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Weak Nails That Curve Up

author image Lisa Sefcik
Lisa Sefcik has been writing professionally since 1987. Her subject matter includes pet care, travel, consumer reviews, classical music and entertainment. She's worked as a policy analyst, news reporter and freelance writer/columnist for Cox Publications and numerous national print publications. Sefcik holds a paralegal certification as well as degrees in journalism and piano performance from the University of Texas at Austin.
Weak Nails That Curve Up
Nail abnormalities can be a symptom of a medical condition. Photo Credit four fingers image by sumos from <a href='http://www.fotolia.com'>Fotolia.com</a>

Just as the eyes are the windows to the soul, your nails can sometimes speak volumes about your physical health. Weak nails that curve up or nails that are pitted, horizontally ridged or discolored can tell your doctor that you have an underlying medical condition that requires treatment. If you have "spoon nails," or koilonychia, don't hesitate to see your treating physician.

About Koilonychia

Koilonychia, the medical term given to weak nails that curl upward, have a unique presentation. According to the Mayo Clinic, the nail bed itself is concave, and in more extreme cases is "scooped out" enough to hold a small drop of liquid. The nail itself is thin and fragile.

Primary Association

Koilonychia is primarily associated with iron deficiency anemia, according to the University of Maryland Medical Center. However, a March 2004 article in the American Family Physician states that "spoon nails" can be associated with iron deficiency, regardless if anemia itself is present.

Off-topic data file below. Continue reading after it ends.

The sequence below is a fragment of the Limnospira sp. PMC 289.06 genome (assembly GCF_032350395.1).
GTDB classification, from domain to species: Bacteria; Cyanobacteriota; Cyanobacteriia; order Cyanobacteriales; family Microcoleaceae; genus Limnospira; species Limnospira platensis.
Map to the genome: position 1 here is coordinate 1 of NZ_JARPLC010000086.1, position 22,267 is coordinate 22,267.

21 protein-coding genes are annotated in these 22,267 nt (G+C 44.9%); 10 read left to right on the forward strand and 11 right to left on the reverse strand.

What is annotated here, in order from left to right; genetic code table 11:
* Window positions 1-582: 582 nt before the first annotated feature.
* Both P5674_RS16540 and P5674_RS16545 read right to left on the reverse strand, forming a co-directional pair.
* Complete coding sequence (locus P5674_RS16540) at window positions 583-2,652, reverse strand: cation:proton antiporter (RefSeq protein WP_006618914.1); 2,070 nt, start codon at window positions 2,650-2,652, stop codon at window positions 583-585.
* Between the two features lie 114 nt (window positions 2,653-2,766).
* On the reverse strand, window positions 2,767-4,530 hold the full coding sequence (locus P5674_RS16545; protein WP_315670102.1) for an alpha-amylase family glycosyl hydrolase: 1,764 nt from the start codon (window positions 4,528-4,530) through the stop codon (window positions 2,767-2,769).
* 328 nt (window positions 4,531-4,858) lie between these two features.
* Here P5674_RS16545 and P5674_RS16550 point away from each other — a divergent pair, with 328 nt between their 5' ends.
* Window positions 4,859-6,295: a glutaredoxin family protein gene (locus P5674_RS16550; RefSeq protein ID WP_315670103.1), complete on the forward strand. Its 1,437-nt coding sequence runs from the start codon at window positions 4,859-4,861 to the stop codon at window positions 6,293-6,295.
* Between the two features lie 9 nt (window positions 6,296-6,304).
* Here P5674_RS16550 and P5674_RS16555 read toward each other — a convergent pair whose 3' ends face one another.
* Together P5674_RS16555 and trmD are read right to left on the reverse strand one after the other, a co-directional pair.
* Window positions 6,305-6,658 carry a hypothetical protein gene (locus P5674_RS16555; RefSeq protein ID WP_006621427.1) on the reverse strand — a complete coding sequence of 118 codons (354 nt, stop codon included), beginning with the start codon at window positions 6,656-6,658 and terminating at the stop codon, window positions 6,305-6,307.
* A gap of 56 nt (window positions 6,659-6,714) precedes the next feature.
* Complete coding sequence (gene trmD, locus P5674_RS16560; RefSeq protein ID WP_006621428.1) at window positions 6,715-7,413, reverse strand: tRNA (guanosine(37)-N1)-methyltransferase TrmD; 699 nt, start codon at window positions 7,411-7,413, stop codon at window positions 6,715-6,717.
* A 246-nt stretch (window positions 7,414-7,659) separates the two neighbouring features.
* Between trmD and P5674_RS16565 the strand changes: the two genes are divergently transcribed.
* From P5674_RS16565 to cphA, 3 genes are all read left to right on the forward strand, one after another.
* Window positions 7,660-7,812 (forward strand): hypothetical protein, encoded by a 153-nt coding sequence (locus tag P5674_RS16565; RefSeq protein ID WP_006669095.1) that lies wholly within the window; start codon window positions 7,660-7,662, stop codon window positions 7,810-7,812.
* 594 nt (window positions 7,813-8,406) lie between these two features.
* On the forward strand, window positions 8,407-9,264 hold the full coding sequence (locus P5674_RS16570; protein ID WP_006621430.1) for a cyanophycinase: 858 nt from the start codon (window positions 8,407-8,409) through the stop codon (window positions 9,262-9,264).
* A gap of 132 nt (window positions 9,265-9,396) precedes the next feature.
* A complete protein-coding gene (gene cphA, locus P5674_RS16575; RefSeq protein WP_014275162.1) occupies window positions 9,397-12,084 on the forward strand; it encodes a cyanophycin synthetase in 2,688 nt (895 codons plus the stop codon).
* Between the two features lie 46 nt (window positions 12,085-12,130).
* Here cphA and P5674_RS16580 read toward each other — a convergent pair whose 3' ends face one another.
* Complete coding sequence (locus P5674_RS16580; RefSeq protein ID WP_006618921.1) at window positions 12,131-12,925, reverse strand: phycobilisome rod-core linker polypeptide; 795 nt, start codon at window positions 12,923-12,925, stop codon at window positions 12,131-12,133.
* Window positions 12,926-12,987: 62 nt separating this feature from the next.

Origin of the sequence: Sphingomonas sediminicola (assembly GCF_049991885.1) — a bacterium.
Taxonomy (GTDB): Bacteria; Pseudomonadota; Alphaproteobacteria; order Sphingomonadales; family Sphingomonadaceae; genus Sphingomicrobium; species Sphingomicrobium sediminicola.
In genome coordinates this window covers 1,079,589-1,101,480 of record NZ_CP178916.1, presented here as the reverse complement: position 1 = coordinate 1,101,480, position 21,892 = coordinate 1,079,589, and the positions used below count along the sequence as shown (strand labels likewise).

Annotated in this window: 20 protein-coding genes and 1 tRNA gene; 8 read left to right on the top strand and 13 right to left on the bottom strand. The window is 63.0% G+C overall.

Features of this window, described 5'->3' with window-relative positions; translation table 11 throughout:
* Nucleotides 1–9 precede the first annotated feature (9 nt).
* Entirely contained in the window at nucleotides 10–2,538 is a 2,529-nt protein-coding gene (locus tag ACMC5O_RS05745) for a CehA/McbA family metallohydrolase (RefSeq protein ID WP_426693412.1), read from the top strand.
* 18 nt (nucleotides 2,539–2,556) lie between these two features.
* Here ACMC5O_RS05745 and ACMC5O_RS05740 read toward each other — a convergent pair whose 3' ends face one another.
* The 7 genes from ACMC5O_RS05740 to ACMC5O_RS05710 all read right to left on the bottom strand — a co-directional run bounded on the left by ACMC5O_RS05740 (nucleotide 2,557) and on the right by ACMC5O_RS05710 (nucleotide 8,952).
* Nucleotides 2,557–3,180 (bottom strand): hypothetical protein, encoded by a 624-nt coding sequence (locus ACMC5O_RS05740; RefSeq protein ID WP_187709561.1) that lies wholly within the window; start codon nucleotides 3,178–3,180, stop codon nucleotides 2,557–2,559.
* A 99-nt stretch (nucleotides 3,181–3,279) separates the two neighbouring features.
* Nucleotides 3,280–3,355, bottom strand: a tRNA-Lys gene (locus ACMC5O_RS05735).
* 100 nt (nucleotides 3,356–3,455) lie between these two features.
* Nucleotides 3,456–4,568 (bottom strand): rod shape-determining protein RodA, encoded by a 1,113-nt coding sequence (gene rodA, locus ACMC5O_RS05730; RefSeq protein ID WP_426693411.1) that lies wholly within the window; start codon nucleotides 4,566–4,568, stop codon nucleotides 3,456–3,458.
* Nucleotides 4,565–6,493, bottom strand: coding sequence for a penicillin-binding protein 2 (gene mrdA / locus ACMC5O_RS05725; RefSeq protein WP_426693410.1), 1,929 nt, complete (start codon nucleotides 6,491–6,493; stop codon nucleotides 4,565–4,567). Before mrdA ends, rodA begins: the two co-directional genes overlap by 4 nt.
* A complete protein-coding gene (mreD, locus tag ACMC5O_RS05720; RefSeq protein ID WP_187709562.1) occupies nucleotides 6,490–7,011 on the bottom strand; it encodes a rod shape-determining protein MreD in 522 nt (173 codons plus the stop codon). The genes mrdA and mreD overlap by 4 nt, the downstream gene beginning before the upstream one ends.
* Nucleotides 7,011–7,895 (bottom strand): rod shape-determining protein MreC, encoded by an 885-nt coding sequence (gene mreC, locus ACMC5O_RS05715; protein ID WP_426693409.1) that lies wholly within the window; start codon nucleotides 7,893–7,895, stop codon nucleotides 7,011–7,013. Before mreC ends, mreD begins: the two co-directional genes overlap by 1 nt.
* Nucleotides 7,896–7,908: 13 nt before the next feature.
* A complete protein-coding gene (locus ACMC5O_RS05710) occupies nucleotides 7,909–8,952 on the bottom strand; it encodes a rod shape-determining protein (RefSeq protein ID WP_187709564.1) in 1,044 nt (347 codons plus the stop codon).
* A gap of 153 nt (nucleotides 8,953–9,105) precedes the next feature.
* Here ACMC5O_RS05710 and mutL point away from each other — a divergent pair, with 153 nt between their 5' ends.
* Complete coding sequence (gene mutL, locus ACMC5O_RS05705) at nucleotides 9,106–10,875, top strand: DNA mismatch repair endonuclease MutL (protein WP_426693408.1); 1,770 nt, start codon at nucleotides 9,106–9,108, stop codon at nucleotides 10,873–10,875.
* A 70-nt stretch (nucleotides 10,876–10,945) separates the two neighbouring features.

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Iron Deficiency

Iron is a part of hemoglobin, the protein in your blood that transports oxygen throughout your body. Anemia, of which there is more than one type, results when your body doesn't manufacture enough red blood cells to get oxygen to your body tissues. Iron deficiency anemia is simply a type of anemia that's caused when you don't have enough iron. The University of Maryland Medical Center cites the main reasons for iron deficiency as poor iron absorption, blood loss and an iron-deficient diet.

Other Causes for "Spoon Nails"

Koilonychia can also be caused by trauma to the nail, repeated exposure of the nails to petroleum-based solvents, such as in an occupational setting, or nail-patella syndrome, according to the American Family Physician article. "Spoon nails" have also been noticed in patients who suffer from hemochromatosis, Raynaud's disease and lupus. Sometimes infants and small children exhibit koilonychia, but this generally resolves within the first few years after birth.

More About Nails

If you simply have soft, brittle, splitting nails, it's not likely that you have a nail disorder caused by a systemic disease or iron deficiency, states the American Osteopathic College of Dermatology. The most common problems with nails--fingernails in particular--is caused by repeated wetting and drying, such as damage caused by household chores such as mopping and dishwashing, which in turn makes them dry and fragile. However, if your nails present with a marked upward tilt and depressed nail bed, or if you notice any other abnormalities, it's best to consult with your treating physician. If koilonychia is present, the American Family Physician states that doctors should conduct diagnostic testing to rule out unidentified health concerns.

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